Line of Sight
Winds aloft were 260 at about 35, and the plan for my instrument student was to fly a little triangle (JATTS - ROCCA- PIH - JATTS) based on two local VORs. The strong wind mean noticeable wind correction angles on the north-south legs, and ridiculous groundspeeds on the east-west legs. The first lap would be with me flying the heading he commanded, and, of course, no hood. The next lap he would do it all, under the hood.
But we were in his airplane, not a rental, and the wind was gusting to 32 knots. Was he up for it? Absolutely!
We fooled around with E6Bs to estimate the wind correction angles and crosswinds on each leg. These worked out to be 12 degrees on the north-south legs (his first guess had been 30). He picked a heading to intercept the northbound airway, and we launched.
The ATIS said that the cloud bases were at 3600'AGL, but in fact the ceiling was around 2000'. We weren't equipped for ice, and there were no pilot reports about icing or tops, so we cruised along at 1500' AGL (500' below the bases), getting bumped a little but having fun.
The #1 VOR was set to PIH, with the OBS on 318. The #2 VOR was set to IDA, with the OBS set to 233. At first we focused on #1, but he began to wonder when the needle on #2 would start to move. "Be patient," I counseled, but I know that's hard. I made him ignore the handheld GPS on the windshield post and estimate how far along the airway we were.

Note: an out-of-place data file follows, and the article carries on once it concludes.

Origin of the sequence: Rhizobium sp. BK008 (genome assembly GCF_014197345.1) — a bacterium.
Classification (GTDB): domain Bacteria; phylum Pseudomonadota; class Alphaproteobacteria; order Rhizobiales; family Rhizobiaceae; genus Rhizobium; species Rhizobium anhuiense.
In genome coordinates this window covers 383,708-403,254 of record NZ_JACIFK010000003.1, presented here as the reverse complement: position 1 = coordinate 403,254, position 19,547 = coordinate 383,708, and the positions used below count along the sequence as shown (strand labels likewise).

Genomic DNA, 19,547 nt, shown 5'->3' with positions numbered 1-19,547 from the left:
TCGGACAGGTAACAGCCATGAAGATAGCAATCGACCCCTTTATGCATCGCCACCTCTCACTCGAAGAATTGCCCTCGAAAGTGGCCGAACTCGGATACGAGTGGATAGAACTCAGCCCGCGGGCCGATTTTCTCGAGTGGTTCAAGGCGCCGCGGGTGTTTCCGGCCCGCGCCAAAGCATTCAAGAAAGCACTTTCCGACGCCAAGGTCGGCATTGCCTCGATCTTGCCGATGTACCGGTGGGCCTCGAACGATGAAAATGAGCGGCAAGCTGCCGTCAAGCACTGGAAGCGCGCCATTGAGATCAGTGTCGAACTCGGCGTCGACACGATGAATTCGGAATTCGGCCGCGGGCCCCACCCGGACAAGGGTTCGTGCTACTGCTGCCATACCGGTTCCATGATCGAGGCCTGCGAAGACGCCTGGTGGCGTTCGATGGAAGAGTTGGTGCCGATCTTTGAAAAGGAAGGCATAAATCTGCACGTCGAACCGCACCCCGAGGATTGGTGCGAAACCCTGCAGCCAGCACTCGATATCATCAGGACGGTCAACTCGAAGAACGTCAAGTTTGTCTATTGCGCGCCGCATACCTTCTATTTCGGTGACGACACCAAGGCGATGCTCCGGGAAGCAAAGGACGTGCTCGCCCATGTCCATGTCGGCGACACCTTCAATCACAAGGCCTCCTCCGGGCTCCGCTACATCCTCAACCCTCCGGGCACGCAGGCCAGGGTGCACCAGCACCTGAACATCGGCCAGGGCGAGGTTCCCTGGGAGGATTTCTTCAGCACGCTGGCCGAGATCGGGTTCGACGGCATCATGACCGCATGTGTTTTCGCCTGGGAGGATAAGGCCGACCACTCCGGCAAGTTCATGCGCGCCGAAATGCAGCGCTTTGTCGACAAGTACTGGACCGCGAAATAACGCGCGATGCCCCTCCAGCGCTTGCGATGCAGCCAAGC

But the impatience was too much. "We've still got a NAV flag on #2," he said, which is a pretty sharp observation. There was no audio identifier, either.
"How far are we from the VOR?" I asked him.
"Can I use the GPS?" he asked.
"Sure, I replied, but it's about 42 miles."
He punched some buttons. "Forty-two! How did you know that?"
So I showed him on the chart how JATTS was 40 miles from IDA, so the distance was a little more than 40 miles. The extra 2 was a lucky guess.
"So why aren't we getting IDA?"
The answer, of course, is that we were too low. VHF and UHF signals are line-of-sight, and we were below the horizon.
This incident reminded me that practice is an essential part of learning. We hear and read that VOR signals are line-of-sight, but the visceral knowledge (what Heinlein called "grokking") does not begin until we experience it in the field. Doctors don't just go to medical school: They spend more time in internships and residencies, practicing with whatever patients walk in the door. Cooks don't just read recipes; they cook, based on what is ordered, and learn to adjust for the variations inherent in ingredients, weather, tools, and the like. I've heard the great chef Escoffier quoted as saying "A cook does not know how to prepare a dish until he has prepared it 1,000 times."
But some people seem to think that you can train a pilot in a simulator. A simulator is a wonderful tool; see this post about how I'm using the X-Plane app for the iPhone to improve my own glass cockpit scan. But it has limitations. No simulator session involves flying at a low but safe altitude over the desert and trying to navigate by a VOR that is too far away, or whose signal is blocked by higher terrain in between. Simulator training alone does not make a pilot (see Windsor's comment on this post).
Pilots need to practice, just like doctors.